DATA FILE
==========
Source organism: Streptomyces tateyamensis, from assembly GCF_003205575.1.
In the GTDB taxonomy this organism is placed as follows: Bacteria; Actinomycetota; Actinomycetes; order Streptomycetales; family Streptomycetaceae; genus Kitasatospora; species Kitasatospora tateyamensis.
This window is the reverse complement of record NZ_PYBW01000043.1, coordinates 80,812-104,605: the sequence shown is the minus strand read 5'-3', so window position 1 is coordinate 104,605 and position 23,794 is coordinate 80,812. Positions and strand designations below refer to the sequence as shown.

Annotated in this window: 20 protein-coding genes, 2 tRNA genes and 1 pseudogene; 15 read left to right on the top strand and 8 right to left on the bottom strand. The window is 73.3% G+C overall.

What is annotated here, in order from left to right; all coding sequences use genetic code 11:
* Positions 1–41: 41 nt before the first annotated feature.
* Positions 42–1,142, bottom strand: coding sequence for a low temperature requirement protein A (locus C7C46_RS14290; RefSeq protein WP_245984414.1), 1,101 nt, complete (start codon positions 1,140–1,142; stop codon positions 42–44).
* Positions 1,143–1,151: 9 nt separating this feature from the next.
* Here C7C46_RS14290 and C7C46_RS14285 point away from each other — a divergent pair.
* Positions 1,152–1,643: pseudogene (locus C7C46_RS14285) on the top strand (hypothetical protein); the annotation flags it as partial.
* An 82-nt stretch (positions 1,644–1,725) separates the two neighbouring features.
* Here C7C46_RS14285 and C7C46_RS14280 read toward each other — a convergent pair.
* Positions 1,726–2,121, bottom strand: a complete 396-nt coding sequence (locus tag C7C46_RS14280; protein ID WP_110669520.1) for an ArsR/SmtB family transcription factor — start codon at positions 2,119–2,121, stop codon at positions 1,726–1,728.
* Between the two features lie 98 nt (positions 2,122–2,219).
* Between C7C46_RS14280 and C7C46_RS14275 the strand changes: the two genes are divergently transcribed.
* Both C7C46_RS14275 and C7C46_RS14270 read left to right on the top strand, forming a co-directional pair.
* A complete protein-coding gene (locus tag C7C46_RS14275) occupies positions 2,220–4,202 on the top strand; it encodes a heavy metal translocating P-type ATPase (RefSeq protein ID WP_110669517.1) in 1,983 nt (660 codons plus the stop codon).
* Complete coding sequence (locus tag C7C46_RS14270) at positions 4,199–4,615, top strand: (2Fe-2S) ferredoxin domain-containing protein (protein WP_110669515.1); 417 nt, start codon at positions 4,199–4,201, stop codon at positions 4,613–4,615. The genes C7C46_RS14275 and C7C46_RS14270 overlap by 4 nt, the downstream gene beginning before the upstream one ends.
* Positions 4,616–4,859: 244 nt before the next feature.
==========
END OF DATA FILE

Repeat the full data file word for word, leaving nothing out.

Source organism: Streptomyces tateyamensis, from assembly GCF_003205575.1.
In the GTDB taxonomy this organism is placed as follows: Bacteria; Actinomycetota; Actinomycetes; order Streptomycetales; family Streptomycetaceae; genus Kitasatospora; species Kitasatospora tateyamensis.
This window is the reverse complement of record NZ_PYBW01000043.1, coordinates 80,812-104,605: the sequence shown is the minus strand read 5'-3', so window position 1 is coordinate 104,605 and position 23,794 is coordinate 80,812. Positions and strand designations below refer to the sequence as shown.

Annotated in this window: 20 protein-coding genes, 2 tRNA genes and 1 pseudogene; 15 read left to right on the top strand and 8 right to left on the bottom strand. The window is 73.3% G+C overall.

What is annotated here, in order from left to right; all coding sequences use genetic code 11:
* Positions 1–41: 41 nt before the first annotated feature.
* Positions 42–1,142, bottom strand: coding sequence for a low temperature requirement protein A (locus C7C46_RS14290; RefSeq protein WP_245984414.1), 1,101 nt, complete (start codon positions 1,140–1,142; stop codon positions 42–44).
* Positions 1,143–1,151: 9 nt separating this feature from the next.
* Here C7C46_RS14290 and C7C46_RS14285 point away from each other — a divergent pair.
* Positions 1,152–1,643: pseudogene (locus C7C46_RS14285) on the top strand (hypothetical protein); the annotation flags it as partial.
* An 82-nt stretch (positions 1,644–1,725) separates the two neighbouring features.
* Here C7C46_RS14285 and C7C46_RS14280 read toward each other — a convergent pair.
* Positions 1,726–2,121, bottom strand: a complete 396-nt coding sequence (locus tag C7C46_RS14280; protein ID WP_110669520.1) for an ArsR/SmtB family transcription factor — start codon at positions 2,119–2,121, stop codon at positions 1,726–1,728.
* Between the two features lie 98 nt (positions 2,122–2,219).
* Between C7C46_RS14280 and C7C46_RS14275 the strand changes: the two genes are divergently transcribed.
* Both C7C46_RS14275 and C7C46_RS14270 read left to right on the top strand, forming a co-directional pair.
* A complete protein-coding gene (locus tag C7C46_RS14275) occupies positions 2,220–4,202 on the top strand; it encodes a heavy metal translocating P-type ATPase (RefSeq protein ID WP_110669517.1) in 1,983 nt (660 codons plus the stop codon).
* Complete coding sequence (locus tag C7C46_RS14270) at positions 4,199–4,615, top strand: (2Fe-2S) ferredoxin domain-containing protein (protein WP_110669515.1); 417 nt, start codon at positions 4,199–4,201, stop codon at positions 4,613–4,615. The genes C7C46_RS14275 and C7C46_RS14270 overlap by 4 nt, the downstream gene beginning before the upstream one ends.
* Positions 4,616–4,859: 244 nt before the next feature.